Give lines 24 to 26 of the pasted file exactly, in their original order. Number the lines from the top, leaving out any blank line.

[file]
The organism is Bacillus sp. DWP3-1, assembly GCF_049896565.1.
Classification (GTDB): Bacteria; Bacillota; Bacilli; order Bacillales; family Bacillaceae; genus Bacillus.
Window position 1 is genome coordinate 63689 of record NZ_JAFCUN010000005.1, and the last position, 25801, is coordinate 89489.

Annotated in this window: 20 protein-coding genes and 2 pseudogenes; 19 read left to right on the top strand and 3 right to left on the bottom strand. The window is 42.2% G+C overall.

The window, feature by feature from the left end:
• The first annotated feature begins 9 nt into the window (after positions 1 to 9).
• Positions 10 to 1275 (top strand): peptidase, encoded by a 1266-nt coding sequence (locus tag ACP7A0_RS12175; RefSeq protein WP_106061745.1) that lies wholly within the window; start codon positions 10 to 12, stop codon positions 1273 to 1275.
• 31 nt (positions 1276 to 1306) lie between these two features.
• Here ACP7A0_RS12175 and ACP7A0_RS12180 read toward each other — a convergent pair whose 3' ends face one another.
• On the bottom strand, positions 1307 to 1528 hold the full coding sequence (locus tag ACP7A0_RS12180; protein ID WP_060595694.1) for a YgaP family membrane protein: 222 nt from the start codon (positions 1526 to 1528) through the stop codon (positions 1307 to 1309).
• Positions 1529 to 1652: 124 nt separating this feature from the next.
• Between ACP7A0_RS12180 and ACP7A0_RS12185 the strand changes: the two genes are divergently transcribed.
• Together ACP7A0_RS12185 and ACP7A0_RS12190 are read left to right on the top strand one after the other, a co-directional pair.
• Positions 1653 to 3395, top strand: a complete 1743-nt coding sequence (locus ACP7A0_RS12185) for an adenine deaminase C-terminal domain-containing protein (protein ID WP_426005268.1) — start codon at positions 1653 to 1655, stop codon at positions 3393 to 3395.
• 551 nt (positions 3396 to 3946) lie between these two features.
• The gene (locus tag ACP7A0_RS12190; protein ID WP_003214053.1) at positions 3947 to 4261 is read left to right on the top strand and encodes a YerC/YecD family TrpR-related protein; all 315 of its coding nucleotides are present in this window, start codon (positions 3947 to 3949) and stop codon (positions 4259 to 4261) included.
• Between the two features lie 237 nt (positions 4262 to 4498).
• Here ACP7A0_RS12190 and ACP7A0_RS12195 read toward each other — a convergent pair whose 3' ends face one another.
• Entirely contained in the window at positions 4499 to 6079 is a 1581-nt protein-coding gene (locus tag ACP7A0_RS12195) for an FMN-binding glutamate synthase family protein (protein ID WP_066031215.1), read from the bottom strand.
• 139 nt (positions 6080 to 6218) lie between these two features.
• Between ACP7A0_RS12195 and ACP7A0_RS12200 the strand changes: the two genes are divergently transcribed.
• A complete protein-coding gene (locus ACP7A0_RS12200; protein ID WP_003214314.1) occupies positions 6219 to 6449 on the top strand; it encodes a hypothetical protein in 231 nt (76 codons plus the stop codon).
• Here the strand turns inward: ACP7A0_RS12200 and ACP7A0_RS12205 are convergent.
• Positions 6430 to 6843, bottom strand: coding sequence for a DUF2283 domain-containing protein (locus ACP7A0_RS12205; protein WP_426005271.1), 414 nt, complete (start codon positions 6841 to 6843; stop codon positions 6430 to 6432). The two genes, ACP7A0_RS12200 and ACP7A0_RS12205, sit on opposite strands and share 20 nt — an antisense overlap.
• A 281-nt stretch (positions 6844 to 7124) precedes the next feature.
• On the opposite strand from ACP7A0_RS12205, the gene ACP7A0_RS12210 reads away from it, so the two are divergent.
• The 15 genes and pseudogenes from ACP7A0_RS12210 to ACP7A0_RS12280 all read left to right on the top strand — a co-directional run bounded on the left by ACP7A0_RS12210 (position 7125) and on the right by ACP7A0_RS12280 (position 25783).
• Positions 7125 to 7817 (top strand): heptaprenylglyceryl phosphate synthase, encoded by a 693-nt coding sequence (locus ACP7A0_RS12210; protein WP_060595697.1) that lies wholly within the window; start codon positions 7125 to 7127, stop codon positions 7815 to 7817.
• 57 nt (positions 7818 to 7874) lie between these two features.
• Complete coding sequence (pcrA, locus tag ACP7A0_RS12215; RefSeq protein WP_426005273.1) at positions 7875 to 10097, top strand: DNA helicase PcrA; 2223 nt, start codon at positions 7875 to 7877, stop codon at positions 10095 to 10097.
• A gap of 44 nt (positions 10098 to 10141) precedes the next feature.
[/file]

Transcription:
• Positions 6430 to 6843, bottom strand: coding sequence for a DUF2283 domain-containing protein (locus ACP7A0_RS12205; protein WP_426005271.1), 414 nt, complete (start codon positions 6841 to 6843; stop codon positions 6430 to 6432). The two genes, ACP7A0_RS12200 and ACP7A0_RS12205, sit on opposite strands and share 20 nt — an antisense overlap.
• A 281-nt stretch (positions 6844 to 7124) precedes the next feature.
• On the opposite strand from ACP7A0_RS12205, the gene ACP7A0_RS12210 reads away from it, so the two are divergent.